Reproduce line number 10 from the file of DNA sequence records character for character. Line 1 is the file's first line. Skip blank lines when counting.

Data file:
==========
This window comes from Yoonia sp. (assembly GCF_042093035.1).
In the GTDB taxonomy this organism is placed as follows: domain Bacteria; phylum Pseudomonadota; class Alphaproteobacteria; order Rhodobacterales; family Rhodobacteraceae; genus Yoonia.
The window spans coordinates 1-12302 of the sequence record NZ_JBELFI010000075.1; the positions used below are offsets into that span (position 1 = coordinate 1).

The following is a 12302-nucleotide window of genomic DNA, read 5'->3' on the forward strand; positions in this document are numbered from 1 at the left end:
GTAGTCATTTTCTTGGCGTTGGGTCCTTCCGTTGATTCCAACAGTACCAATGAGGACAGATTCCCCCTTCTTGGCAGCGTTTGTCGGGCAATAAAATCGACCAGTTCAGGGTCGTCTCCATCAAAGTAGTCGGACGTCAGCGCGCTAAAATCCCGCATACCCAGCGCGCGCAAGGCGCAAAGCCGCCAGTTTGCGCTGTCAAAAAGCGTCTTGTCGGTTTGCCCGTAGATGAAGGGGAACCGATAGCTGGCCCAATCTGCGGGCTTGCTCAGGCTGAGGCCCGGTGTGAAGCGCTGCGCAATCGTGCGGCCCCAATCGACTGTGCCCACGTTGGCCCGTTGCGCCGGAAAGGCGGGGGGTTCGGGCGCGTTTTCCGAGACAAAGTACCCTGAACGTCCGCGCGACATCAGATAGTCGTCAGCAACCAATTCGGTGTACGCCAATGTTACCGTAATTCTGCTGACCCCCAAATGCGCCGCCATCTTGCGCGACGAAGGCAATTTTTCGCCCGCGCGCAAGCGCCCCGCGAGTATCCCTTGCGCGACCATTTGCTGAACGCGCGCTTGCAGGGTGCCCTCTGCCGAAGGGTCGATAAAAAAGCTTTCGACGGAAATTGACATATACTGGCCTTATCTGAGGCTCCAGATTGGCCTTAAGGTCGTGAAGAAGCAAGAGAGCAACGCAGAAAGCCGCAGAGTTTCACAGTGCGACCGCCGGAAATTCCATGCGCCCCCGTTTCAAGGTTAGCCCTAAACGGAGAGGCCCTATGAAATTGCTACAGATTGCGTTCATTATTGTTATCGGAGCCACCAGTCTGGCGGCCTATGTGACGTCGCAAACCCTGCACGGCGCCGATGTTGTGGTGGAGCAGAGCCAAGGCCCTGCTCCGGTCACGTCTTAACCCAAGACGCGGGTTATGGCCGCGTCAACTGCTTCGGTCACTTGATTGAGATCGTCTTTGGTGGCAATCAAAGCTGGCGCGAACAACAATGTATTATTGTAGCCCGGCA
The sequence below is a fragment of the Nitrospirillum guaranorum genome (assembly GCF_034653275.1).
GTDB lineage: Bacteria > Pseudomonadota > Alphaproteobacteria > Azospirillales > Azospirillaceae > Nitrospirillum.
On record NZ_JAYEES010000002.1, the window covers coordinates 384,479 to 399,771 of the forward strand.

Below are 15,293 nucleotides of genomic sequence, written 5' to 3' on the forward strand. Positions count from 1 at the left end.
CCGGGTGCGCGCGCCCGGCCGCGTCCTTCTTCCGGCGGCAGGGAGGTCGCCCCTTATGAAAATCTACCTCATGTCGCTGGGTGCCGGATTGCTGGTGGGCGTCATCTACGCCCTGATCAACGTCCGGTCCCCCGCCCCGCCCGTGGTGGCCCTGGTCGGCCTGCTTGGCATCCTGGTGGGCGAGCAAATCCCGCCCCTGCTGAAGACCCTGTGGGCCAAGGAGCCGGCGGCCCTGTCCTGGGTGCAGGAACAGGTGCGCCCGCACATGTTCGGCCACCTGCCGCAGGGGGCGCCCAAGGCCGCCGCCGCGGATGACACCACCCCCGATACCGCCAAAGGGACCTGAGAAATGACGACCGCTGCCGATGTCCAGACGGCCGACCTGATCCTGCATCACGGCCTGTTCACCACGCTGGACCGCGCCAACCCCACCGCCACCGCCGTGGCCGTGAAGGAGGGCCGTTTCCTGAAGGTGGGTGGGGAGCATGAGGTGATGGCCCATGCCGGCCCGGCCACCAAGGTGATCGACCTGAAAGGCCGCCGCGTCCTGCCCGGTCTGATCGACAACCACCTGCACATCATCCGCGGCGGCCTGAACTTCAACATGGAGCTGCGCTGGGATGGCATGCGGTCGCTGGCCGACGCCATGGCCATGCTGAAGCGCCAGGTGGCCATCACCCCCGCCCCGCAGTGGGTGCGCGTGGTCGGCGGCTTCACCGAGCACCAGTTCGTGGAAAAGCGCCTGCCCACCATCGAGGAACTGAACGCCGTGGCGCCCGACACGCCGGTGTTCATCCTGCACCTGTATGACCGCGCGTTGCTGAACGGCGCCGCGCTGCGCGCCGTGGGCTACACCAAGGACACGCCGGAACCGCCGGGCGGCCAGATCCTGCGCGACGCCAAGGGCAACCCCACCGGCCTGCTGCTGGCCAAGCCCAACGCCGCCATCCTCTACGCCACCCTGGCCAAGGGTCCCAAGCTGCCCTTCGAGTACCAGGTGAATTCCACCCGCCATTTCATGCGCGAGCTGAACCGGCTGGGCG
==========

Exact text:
CCGGGTGCGCGCGCCCGGCCGCGTCCTTCTTCCGGCGGCAGGGAGGTCGCCCCTTATGAAAATCTACCTCATGTCGCTGGGTGCCGGATTGCTGGTGGGCGTCATCTACGCCCTGATCAACGTCCGGTCCCCCGCCCCGCCCGTGGTGGCCCTGGTCGGCCTGCTTGGCATCCTGGTGGGCGAGCAAATCCCGCCCCTGCTGAAGACCCTGTGGGCCAAGGAGCCGGCGGCCCTGTCCTGGGTGCAGGAACAGGTGCGCCCGCACATGTTCGGCCACCTGCCGCAGGGGGCGCCCAAGGCCGCCGCCGCGGATGACACCACCCCCGATACCGCCAAAGGGACCTGAGAAATGACGACCGCTGCCGATGTCCAGACGGCCGACCTGATCCTGCATCACGGCCTGTTCACCACGCTGGACCGCGCCAACCCCACCGCCACCGCCGTGGCCGTGAAGGAGGGCCGTTTCCTGAAGGTGGGTGGGGAGCATGAGGTGATGGCCCATGCCGGCCCGGCCACCAAGGTGATCGACCTGAAAGGCCGCCGCGTCCTGCCCGGTCTGATCGACAACCACCTGCACATCATCCGCGGCGGCCTGAACTTCAACATGGAGCTGCGCTGGGATGGCATGCGGTCGCTGGCCGACGCCATGGCCATGCTGAAGCGCCAGGTGGCCATCACCCCCGCCCCGCAGTGGGTGCGCGTGGTCGGCGGCTTCACCGAGCACCAGTTCGTGGAAAAGCGCCTGCCCACCATCGAGGAACTGAACGCCGTGGCGCCCGACACGCCGGTGTTCATCCTGCACCTGTATGACCGCGCGTTGCTGAACGGCGCCGCGCTGCGCGCCGTGGGCTACACCAAGGACACGCCGGAACCGCCGGGCGGCCAGATCCTGCGCGACGCCAAGGGCAACCCCACCGGCCTGCTGCTGGCCAAGCCCAACGCCGCCATCCTCTACGCCACCCTGGCCAAGGGTCCCAAGCTGCCCTTCGAGTACCAGGTGAATTCCACCCGCCATTTCATGCGCGAGCTGAACCGGCTGGGCG